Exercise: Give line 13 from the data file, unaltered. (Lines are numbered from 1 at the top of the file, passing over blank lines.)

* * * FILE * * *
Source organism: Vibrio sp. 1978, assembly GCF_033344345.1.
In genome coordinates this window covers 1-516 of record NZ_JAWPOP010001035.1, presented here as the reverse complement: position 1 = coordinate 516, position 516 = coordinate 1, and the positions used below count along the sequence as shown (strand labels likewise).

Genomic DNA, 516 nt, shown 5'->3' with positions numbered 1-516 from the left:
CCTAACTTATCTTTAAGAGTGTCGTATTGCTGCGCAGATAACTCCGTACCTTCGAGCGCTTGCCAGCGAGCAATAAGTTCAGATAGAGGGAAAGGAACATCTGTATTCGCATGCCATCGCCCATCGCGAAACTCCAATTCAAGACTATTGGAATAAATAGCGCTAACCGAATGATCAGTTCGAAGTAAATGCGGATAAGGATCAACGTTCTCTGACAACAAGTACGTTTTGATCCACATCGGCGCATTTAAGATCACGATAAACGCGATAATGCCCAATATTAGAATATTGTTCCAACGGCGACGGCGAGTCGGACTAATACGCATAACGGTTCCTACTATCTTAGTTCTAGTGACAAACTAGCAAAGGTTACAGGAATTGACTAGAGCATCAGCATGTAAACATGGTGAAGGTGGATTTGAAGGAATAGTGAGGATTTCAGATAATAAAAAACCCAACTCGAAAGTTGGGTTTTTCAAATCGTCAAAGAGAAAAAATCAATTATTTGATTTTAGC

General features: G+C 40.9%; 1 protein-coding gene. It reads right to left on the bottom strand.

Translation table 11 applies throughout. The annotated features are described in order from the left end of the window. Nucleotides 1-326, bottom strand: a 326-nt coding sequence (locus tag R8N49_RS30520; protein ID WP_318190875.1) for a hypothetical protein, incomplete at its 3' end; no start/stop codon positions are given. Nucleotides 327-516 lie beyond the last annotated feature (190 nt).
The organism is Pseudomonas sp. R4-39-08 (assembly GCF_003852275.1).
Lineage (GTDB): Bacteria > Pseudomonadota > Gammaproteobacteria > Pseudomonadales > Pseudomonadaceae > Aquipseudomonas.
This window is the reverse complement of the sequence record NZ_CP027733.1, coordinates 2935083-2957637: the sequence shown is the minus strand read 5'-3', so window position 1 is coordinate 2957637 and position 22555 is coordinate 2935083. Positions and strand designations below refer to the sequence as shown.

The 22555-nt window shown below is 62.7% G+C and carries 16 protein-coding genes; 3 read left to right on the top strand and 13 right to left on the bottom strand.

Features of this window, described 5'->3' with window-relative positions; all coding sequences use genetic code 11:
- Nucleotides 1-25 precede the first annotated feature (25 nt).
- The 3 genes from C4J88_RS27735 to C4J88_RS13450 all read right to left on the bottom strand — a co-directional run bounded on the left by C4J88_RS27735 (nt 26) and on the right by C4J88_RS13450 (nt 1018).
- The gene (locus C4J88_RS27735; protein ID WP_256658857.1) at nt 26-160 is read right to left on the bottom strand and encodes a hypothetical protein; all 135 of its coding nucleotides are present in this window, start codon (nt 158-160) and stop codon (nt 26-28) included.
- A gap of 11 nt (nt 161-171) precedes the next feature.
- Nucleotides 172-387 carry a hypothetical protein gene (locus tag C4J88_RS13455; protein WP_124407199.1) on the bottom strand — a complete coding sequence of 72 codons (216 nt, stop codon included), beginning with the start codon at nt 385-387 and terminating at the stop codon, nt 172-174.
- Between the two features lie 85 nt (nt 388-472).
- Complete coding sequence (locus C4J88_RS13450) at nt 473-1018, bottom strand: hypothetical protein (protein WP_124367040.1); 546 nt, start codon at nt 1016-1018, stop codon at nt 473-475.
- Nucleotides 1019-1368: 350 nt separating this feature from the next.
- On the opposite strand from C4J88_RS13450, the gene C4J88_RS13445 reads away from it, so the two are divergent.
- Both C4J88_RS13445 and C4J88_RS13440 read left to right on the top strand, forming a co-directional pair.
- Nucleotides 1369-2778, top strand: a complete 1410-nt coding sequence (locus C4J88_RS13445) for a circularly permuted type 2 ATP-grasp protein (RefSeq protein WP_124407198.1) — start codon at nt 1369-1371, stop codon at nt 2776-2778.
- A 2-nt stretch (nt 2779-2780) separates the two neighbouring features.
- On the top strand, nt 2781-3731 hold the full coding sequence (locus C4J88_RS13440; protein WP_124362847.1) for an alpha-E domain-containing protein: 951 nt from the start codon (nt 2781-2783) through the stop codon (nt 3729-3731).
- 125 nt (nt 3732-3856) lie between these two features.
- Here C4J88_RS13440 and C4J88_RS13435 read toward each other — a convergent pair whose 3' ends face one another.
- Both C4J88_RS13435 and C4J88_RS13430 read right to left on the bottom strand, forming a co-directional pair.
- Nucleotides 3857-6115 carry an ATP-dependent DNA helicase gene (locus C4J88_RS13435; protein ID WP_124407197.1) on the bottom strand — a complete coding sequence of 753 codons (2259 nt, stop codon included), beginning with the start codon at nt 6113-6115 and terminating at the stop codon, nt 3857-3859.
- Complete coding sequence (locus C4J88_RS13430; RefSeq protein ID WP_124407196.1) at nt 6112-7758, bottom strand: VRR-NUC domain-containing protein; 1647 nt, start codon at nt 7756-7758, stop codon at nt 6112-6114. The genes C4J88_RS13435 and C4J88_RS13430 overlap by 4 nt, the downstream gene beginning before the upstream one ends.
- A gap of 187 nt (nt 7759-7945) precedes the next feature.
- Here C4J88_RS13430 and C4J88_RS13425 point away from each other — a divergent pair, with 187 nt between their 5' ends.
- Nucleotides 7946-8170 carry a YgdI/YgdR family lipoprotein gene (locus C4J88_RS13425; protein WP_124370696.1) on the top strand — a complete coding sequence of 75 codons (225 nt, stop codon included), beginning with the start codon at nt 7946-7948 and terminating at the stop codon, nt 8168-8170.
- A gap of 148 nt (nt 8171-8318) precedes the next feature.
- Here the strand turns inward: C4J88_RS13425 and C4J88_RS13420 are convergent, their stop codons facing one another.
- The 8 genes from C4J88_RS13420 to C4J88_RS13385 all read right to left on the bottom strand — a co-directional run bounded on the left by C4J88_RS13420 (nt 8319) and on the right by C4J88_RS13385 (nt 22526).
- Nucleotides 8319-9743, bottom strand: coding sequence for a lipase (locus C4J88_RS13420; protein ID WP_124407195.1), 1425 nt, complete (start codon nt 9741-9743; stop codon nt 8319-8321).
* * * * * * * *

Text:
- The 3 genes from C4J88_RS27735 to C4J88_RS13450 all read right to left on the bottom strand — a co-directional run bounded on the left by C4J88_RS27735 (nt 26) and on the right by C4J88_RS13450 (nt 1018).